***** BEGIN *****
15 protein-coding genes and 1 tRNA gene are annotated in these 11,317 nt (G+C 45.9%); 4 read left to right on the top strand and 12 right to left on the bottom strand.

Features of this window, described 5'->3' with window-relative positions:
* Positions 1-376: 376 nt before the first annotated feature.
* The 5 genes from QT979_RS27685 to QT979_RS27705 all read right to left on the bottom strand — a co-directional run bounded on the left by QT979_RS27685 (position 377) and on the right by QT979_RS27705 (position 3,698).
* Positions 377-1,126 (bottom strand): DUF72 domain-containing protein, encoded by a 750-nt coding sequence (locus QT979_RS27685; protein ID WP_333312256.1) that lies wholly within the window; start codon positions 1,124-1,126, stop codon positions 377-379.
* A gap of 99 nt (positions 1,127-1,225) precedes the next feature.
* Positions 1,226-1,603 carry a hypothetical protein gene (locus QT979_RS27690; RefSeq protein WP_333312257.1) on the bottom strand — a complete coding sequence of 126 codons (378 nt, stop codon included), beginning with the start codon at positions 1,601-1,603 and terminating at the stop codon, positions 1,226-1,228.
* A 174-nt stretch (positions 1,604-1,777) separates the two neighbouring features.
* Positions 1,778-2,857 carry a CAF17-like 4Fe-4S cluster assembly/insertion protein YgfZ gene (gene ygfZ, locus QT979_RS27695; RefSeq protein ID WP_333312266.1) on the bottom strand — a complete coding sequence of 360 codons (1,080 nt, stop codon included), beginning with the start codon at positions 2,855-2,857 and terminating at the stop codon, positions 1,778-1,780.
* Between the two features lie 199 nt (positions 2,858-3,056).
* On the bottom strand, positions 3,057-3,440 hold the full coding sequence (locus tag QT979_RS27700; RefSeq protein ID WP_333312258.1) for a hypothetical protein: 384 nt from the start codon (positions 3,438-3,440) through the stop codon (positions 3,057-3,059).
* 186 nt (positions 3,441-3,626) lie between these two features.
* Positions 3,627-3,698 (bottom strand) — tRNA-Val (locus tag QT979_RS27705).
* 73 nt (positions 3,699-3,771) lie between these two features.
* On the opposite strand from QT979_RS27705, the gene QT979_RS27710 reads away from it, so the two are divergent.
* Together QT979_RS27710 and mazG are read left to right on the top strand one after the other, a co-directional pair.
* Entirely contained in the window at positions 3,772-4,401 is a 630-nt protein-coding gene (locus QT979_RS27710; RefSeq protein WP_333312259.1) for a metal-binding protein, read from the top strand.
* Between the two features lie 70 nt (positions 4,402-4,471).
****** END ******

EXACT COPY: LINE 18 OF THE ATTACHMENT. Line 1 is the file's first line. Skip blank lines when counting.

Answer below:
* Between the two features lie 70 nt (positions 4,402-4,471).